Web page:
Shopping Center Management Maintenance Routines and Strategies

When you manage a shopping center it is critical that a process of inspection occurs within the property on a regular and perhaps even a daily basis (depending on property size and operations).  In doing that you should be looking for issues of potential property damage, danger, failure, or personal injury.  The property should be safe and functional in all respects.  To do otherwise can see a variety of asset challenges arising including the following:

  • Injury to customers
  • Injury to tenants
  • Loss of rent
  • Loss of trade
  • Less customers coming to the property
  • A rise in operational costs due to uncontrolled failure of plant and machinery

The expenditure budget for a shopping center should be established to allow for expected and unexpected maintenance issues.  You can incorporate preventative maintenance routines into the property to help with property function and occupation.

Take the advice of your maintenance contractors, and also allow for the history of the property; understand how tenants, customers, and visitors to the property use it and move through it.  Establish your maintenance routines around those things.

A retail property is generally more active on a physical basis than that of an office or industrial investment property; it stands to reason that pressures will occur on maintenance and operations of a shopping center.  So you do need a property inspection process and routine.  Here are some ideas to merge into that plan and system:

  1. Look at the design of the property to understand how people come to it and move through it.  Doorways, car parking, transport drop off points, walk ways, taxi ranks and surrounding roads are some of the bigger factors to consider.  Use door counters to understand the busiest points of entry and times of day.  In reviewing these issues, look at the differences in days of the week and the hours in the day.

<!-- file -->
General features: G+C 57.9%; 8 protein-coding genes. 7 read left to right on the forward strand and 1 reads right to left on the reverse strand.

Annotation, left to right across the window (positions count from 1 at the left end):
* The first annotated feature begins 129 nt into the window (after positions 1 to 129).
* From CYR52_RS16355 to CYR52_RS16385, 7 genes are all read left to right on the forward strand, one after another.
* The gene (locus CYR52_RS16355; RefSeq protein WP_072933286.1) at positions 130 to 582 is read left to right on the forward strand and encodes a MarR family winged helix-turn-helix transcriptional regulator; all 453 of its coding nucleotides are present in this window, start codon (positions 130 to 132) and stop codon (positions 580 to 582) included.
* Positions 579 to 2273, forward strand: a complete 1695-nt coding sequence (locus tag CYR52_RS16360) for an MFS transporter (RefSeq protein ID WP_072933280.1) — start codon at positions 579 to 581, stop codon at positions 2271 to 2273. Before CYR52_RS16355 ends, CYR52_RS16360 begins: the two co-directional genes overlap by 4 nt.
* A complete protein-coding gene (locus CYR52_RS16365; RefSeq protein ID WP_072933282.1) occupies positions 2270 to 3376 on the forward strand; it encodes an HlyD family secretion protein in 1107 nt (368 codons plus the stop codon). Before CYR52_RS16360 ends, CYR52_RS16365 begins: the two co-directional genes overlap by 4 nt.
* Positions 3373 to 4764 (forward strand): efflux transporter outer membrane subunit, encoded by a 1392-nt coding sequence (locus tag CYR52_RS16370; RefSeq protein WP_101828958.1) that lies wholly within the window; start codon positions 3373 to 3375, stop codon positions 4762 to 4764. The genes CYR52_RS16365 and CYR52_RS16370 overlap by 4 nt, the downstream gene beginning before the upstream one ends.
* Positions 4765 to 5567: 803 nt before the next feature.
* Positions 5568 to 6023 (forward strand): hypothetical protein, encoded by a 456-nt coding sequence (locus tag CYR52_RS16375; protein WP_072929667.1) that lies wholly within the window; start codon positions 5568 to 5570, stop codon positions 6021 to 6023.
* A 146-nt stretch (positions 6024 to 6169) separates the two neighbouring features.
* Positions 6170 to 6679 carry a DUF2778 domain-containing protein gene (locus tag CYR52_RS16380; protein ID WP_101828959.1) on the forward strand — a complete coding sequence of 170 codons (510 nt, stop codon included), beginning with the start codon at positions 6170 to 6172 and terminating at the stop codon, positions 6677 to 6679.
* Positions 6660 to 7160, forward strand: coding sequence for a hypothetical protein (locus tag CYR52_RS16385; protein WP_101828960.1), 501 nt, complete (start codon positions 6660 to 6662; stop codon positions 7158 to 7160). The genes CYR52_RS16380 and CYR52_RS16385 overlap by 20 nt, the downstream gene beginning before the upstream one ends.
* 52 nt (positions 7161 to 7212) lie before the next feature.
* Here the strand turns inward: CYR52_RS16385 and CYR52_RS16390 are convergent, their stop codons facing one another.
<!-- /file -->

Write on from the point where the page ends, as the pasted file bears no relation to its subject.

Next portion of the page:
2. Consider the experience that a person or customer will get when they visit the property.  Signage, cleanliness, safety, tenant mix, and convenience are all very important factors to consider.  If a shopper is inconvenienced in any way, they are likely to look for another property where they can satisfy their shopping needs.  That then creates a decline in trade.
  3. Understand the pressures that a tenant and their business could apply to any property maintenance and cleaning routine.  If a tenant is highly active in marketing or if they sell a very popular product or service, the impact on the property from customers should be catered for.   You can also apply a levy on a tenant through the lease if they create unusual demands on property functionality.  That levy should be a factor of lease negotiation.

The maintenance aspects of a retail property are higher than that of an office or industrial investment property.  The outgoings budget for a retail property will also be higher in cost per area unit for this reason.  That then has an impact on net and gross rentals for the landlord and the tenants.  Shopping center managers and leasing managers are well aware of the need to stay within the ‘averages’ when it comes to property operational costs.  Structure your maintenance routines accordingly.

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